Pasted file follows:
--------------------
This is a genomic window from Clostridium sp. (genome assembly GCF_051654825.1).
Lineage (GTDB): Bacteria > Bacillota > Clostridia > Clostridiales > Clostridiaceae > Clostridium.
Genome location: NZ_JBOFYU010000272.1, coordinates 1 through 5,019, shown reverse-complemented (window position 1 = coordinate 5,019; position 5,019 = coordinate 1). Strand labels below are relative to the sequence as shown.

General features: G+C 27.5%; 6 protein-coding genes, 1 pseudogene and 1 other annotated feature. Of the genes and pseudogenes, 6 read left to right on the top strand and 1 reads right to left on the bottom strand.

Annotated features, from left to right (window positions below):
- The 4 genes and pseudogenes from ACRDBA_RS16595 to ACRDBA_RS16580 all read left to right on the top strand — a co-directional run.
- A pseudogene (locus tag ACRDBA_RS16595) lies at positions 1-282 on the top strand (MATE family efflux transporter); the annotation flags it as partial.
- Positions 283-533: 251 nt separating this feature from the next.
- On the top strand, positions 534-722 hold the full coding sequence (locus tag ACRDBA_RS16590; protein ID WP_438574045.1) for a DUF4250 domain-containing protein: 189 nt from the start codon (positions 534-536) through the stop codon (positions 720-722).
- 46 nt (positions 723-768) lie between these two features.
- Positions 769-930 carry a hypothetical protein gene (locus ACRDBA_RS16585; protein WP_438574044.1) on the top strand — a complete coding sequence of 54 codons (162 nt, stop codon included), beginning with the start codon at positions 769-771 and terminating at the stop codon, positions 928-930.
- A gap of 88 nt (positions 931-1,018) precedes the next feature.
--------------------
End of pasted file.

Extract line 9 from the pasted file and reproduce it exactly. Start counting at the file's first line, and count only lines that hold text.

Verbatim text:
- On the top strand, positions 534-722 hold the full coding sequence (locus tag ACRDBA_RS16590; protein ID WP_438574045.1) for a DUF4250 domain-containing protein: 189 nt from the start codon (positions 534-536) through the stop codon (positions 720-722).